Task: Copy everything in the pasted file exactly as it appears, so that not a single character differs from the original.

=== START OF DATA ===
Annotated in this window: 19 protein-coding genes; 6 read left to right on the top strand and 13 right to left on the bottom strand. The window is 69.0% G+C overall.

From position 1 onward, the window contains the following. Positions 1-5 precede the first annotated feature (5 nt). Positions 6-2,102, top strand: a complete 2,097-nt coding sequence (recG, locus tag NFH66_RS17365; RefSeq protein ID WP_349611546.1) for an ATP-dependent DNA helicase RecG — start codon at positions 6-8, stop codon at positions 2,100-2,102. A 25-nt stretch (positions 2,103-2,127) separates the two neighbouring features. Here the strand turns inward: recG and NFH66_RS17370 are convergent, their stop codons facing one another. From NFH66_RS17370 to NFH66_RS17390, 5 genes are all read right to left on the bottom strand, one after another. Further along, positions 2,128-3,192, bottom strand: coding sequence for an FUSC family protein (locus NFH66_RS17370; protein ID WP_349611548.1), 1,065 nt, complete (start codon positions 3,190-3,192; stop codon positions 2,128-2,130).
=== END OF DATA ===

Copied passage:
Annotated in this window: 19 protein-coding genes; 6 read left to right on the top strand and 13 right to left on the bottom strand. The window is 69.0% G+C overall.

From position 1 onward, the window contains the following. Positions 1-5 precede the first annotated feature (5 nt). Positions 6-2,102, top strand: a complete 2,097-nt coding sequence (recG, locus tag NFH66_RS17365; RefSeq protein ID WP_349611546.1) for an ATP-dependent DNA helicase RecG — start codon at positions 6-8, stop codon at positions 2,100-2,102. A 25-nt stretch (positions 2,103-2,127) separates the two neighbouring features. Here the strand turns inward: recG and NFH66_RS17370 are convergent, their stop codons facing one another. From NFH66_RS17370 to NFH66_RS17390, 5 genes are all read right to left on the bottom strand, one after another. Further along, positions 2,128-3,192, bottom strand: coding sequence for an FUSC family protein (locus NFH66_RS17370; protein ID WP_349611548.1), 1,065 nt, complete (start codon positions 3,190-3,192; stop codon positions 2,128-2,130).